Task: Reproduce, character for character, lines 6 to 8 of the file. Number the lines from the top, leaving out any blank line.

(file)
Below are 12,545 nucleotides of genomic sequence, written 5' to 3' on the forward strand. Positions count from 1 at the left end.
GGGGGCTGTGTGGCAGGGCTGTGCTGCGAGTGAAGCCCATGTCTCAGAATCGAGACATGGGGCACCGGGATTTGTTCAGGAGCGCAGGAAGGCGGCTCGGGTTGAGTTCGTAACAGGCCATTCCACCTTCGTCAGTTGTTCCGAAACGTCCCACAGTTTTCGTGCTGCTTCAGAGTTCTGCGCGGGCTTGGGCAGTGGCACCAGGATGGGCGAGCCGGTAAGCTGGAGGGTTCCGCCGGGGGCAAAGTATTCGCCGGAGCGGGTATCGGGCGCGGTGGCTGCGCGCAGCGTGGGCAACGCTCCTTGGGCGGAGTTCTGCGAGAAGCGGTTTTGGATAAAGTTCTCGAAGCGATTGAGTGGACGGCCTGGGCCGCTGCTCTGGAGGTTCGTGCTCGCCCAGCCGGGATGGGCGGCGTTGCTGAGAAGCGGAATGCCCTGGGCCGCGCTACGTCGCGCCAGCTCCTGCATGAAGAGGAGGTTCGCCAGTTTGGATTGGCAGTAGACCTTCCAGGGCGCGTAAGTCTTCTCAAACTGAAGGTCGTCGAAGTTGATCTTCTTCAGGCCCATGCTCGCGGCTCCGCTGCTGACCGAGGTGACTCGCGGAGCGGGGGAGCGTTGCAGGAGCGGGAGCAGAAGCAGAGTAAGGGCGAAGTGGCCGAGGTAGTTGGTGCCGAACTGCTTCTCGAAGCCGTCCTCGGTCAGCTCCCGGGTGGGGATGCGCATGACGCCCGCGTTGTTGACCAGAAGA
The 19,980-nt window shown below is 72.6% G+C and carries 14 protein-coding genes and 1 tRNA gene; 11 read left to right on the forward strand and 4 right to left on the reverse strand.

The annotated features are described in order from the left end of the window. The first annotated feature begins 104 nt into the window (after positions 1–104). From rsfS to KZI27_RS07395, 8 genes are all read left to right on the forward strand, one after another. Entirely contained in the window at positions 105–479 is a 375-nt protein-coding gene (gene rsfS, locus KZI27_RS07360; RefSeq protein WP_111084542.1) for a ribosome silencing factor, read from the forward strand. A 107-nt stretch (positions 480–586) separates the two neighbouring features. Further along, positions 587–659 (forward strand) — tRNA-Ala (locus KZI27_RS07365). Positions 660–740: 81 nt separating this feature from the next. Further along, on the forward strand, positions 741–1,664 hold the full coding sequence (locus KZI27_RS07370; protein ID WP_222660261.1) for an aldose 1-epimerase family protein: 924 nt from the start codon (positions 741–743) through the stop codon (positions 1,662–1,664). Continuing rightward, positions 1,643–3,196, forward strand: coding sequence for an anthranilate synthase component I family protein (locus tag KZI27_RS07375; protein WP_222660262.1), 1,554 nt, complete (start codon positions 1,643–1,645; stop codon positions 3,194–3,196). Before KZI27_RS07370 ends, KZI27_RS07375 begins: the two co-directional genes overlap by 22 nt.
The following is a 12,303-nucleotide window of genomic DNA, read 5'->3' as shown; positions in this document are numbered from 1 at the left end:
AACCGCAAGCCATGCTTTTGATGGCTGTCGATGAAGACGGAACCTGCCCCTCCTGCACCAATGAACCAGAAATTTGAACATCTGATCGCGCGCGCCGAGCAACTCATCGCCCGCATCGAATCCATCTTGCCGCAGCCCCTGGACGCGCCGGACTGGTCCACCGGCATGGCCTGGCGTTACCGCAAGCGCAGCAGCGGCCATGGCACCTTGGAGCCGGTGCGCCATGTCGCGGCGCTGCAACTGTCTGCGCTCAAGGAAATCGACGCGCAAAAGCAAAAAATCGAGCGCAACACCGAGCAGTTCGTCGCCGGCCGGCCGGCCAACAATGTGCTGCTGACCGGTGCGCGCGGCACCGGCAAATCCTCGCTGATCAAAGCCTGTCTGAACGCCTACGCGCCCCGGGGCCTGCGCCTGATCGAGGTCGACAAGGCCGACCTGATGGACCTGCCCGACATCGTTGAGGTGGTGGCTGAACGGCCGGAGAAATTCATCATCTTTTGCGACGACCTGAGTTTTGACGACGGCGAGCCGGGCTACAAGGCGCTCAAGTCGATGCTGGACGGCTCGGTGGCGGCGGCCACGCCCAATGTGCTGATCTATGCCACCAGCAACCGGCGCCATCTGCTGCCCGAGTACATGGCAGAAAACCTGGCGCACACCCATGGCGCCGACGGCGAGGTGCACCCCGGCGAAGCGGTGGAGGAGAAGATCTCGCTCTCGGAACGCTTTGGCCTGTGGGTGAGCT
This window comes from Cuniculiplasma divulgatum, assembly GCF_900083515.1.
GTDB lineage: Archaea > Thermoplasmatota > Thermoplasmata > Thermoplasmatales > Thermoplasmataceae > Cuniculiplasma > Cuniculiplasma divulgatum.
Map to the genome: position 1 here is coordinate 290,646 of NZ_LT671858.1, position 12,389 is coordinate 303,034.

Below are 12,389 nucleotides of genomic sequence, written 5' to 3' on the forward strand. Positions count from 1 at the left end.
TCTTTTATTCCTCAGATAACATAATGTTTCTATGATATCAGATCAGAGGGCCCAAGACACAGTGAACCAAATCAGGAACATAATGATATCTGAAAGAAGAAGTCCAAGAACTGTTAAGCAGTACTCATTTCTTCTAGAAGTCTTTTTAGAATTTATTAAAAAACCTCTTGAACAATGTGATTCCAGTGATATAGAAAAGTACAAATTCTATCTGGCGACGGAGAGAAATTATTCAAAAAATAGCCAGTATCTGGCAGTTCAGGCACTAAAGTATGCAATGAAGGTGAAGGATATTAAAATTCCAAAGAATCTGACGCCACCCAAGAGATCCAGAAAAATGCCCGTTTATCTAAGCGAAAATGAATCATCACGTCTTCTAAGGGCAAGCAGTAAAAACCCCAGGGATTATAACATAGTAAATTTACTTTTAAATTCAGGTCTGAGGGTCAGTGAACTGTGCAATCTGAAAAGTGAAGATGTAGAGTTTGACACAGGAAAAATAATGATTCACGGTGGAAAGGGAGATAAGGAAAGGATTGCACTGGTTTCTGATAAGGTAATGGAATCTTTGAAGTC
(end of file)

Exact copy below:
AACCGCAAGCCATGCTTTTGATGGCTGTCGATGAAGACGGAACCTGCCCCTCCTGCACCAATGAACCAGAAATTTGAACATCTGATCGCGCGCGCCGAGCAACTCATCGCCCGCATCGAATCCATCTTGCCGCAGCCCCTGGACGCGCCGGACTGGTCCACCGGCATGGCCTGGCGTTACCGCAAGCGCAGCAGCGGCCATGGCACCTTGGAGCCGGTGCGCCATGTCGCGGCGCTGCAACTGTCTGCGCTCAAGGAAATCGACGCGCAAAAGCAAAAAATCGAGCGCAACACCGAGCAGTTCGTCGCCGGCCGGCCGGCCAACAATGTGCTGCTGACCGGTGCGCGCGGCACCGGCAAATCCTCGCTGATCAAAGCCTGTCTGAACGCCTACGCGCCCCGGGGCCTGCGCCTGATCGAGGTCGACAAGGCCGACCTGATGGACCTGCCCGACATCGTTGAGGTGGTGGCTGAACGGCCGGAGAAATTCATCATCTTTTGCGACGACCTGAGTTTTGACGACGGCGAGCCGGGCTACAAGGCGCTCAAGTCGATGCTGGACGGCTCGGTGGCGGCGGCCACGCCCAATGTGCTGATCTATGCCACCAGCAACCGGCGCCATCTGCTGCCCGAGTACATGGCAGAAAACCTGGCGCACACCCATGGCGCCGACGGCGAGGTGCACCCCGGCGAAGCGGTGGAGGAGAAGATCTCGCTCTCGGAACGCTTTGGCCTGTGGGTGAGCT
This window comes from Cuniculiplasma divulgatum, assembly GCF_900083515.1.
GTDB lineage: Archaea > Thermoplasmatota > Thermoplasmata > Thermoplasmatales > Thermoplasmataceae > Cuniculiplasma > Cuniculiplasma divulgatum.